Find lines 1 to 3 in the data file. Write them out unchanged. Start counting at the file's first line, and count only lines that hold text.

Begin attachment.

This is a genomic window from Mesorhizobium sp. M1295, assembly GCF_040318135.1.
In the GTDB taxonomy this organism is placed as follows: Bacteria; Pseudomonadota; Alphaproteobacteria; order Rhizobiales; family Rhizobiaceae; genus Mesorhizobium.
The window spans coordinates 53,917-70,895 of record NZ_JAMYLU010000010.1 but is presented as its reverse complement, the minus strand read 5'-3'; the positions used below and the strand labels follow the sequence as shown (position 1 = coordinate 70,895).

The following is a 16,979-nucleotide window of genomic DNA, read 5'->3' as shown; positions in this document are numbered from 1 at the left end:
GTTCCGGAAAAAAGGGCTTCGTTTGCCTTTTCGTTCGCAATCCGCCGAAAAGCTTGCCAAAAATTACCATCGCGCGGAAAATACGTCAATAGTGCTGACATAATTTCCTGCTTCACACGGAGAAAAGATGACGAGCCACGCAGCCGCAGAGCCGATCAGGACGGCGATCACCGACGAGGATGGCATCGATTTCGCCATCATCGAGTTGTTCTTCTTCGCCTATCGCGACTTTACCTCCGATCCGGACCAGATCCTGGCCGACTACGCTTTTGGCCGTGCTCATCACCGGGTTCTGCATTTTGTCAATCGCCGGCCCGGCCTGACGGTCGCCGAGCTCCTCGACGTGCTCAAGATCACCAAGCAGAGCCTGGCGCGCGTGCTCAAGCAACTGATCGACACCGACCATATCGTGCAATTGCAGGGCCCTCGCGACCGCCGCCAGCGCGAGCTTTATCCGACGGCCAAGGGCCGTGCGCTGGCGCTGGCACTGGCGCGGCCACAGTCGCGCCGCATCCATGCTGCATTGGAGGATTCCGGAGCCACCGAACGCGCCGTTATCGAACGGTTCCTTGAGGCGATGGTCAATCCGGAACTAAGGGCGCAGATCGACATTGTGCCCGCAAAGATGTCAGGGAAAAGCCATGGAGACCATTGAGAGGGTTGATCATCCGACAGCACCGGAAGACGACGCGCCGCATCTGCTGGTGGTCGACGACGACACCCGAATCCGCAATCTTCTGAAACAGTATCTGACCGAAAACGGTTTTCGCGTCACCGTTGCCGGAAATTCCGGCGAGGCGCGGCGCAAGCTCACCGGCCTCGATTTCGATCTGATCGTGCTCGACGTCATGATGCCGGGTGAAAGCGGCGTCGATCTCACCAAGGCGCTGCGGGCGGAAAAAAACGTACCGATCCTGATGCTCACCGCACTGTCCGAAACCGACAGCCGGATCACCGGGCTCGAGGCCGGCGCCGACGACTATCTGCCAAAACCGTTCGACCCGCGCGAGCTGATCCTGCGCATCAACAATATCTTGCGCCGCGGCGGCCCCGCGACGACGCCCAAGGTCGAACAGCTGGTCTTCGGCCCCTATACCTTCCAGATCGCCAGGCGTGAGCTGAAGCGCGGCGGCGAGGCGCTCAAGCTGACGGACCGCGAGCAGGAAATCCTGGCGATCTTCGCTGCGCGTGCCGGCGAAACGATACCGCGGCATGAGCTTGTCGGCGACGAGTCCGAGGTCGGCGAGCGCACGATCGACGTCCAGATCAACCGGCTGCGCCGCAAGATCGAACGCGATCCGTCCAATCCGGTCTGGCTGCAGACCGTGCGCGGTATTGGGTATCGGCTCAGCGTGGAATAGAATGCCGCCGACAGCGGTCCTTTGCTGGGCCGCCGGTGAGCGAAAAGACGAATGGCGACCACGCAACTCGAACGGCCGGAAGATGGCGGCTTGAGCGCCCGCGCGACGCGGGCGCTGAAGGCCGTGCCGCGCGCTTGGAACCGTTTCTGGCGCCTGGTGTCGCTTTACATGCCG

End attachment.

This is a genomic window from Mesorhizobium sp. M1295, assembly GCF_040318135.1.
In the GTDB taxonomy this organism is placed as follows: Bacteria; Pseudomonadota; Alphaproteobacteria; order Rhizobiales; family Rhizobiaceae; genus Mesorhizobium.
The window spans coordinates 53,917-70,895 of record NZ_JAMYLU010000010.1 but is presented as its reverse complement, the minus strand read 5'-3'; the positions used below and the strand labels follow the sequence as shown (position 1 = coordinate 70,895).